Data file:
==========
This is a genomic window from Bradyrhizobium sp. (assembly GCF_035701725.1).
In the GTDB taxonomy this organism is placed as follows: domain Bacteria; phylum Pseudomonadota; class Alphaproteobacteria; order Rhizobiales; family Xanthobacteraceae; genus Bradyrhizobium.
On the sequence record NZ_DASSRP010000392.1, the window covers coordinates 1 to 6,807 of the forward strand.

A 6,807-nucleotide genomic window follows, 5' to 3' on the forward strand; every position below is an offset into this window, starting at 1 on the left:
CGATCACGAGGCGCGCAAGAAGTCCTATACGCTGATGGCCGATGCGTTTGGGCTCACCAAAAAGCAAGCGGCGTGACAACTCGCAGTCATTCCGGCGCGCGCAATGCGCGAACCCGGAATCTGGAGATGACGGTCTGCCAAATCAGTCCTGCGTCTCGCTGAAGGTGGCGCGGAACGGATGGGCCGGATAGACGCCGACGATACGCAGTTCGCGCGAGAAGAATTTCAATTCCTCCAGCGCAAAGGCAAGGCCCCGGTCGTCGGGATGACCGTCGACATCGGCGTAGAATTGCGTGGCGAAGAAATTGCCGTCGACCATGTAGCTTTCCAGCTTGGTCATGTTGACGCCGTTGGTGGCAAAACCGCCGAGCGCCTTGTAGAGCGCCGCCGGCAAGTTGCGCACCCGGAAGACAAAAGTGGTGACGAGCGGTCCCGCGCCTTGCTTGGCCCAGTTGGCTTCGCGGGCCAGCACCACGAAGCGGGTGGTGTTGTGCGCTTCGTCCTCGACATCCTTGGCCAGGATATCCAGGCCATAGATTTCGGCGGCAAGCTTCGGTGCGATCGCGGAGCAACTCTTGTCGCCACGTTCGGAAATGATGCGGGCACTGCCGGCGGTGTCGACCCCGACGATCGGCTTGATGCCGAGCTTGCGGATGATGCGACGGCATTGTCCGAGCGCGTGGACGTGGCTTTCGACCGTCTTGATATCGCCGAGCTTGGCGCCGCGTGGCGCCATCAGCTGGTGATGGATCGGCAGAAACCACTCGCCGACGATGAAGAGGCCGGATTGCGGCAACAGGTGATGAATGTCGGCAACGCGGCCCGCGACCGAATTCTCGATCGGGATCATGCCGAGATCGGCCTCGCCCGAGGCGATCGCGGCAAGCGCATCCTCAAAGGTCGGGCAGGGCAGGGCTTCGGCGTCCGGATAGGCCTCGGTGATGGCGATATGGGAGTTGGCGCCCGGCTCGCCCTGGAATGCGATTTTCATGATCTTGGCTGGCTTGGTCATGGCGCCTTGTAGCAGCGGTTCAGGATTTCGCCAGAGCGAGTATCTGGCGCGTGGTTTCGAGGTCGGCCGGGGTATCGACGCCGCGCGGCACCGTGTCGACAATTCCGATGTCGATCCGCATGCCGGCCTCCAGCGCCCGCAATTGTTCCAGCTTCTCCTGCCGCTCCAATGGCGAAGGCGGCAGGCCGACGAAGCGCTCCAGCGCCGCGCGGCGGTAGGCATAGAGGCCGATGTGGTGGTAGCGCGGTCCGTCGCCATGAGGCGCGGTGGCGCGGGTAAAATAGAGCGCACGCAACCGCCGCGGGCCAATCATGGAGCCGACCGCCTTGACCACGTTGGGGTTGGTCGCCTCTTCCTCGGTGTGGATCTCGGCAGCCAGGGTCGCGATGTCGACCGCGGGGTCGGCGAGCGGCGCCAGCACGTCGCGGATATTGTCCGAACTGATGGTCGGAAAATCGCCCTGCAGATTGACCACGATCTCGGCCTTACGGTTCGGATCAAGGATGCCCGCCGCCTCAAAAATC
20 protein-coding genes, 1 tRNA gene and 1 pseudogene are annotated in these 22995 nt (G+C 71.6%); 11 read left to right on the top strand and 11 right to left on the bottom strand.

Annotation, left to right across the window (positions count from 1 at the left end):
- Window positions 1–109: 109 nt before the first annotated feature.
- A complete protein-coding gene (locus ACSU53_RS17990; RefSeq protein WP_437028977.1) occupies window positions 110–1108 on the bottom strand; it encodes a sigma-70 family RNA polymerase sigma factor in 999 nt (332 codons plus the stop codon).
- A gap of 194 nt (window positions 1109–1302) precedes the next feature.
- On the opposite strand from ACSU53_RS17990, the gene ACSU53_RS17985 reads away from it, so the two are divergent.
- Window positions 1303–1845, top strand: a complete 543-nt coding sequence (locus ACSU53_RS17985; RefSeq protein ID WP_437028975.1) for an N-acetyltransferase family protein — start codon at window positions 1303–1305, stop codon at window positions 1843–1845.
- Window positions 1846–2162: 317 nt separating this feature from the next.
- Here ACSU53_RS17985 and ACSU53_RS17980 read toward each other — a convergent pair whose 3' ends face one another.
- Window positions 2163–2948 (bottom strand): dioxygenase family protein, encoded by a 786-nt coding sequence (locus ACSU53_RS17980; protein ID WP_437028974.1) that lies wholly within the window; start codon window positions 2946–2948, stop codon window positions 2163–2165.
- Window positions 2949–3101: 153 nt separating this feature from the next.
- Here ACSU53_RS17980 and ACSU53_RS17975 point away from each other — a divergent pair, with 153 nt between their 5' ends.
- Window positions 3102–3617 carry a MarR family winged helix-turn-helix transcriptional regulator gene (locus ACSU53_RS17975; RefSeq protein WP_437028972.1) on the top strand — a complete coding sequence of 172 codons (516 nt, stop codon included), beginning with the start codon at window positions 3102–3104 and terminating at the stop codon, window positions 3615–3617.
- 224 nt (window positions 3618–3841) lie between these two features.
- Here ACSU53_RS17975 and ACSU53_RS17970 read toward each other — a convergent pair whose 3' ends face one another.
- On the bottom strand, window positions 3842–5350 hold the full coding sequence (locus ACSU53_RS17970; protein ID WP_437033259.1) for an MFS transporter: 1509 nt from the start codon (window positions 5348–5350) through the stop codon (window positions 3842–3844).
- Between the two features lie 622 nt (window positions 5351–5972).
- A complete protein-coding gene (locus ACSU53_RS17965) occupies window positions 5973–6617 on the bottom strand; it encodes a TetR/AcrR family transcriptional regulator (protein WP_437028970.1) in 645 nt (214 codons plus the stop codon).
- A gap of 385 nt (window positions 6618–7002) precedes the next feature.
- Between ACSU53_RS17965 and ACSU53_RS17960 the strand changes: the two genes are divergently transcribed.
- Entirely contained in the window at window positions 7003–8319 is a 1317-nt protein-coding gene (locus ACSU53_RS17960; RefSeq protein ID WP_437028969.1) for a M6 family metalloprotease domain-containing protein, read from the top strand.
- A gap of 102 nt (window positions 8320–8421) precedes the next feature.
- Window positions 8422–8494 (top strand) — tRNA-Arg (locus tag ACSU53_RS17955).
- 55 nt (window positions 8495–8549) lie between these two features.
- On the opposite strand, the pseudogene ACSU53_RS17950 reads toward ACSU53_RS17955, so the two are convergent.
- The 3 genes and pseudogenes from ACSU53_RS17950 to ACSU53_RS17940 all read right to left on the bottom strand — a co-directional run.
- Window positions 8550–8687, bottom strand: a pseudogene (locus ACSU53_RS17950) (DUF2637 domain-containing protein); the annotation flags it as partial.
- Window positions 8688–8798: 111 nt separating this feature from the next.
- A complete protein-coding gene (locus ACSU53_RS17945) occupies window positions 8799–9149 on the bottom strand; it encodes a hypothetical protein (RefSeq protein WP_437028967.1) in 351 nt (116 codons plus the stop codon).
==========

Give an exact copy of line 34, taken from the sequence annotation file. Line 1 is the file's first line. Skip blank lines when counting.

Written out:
- A complete protein-coding gene (locus ACSU53_RS17945) occupies window positions 8799–9149 on the bottom strand; it encodes a hypothetical protein (RefSeq protein WP_437028967.1) in 351 nt (116 codons plus the stop codon).